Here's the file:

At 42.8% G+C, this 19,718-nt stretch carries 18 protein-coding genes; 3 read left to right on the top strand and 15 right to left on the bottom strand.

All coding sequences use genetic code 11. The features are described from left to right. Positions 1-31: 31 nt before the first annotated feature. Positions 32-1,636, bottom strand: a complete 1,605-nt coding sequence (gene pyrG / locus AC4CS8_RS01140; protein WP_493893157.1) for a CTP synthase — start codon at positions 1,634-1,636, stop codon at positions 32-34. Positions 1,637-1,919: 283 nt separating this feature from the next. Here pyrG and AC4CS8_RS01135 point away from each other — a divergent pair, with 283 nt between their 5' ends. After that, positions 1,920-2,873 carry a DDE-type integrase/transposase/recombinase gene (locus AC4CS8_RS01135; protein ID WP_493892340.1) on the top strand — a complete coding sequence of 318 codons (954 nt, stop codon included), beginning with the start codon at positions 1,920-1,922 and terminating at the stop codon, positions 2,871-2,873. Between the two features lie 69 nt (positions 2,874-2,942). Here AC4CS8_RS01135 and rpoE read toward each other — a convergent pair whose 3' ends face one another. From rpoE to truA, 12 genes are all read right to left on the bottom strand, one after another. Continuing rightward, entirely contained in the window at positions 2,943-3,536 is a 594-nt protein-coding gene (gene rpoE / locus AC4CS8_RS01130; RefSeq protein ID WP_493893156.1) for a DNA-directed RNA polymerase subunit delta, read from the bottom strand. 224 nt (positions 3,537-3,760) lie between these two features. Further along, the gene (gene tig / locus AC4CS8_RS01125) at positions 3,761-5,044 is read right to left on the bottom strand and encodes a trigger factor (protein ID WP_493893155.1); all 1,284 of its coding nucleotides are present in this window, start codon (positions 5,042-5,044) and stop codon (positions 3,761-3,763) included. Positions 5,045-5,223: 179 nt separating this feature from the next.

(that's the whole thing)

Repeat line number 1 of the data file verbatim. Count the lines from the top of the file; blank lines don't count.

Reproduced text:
At 42.8% G+C, this 19,718-nt stretch carries 18 protein-coding genes; 3 read left to right on the top strand and 15 right to left on the bottom strand.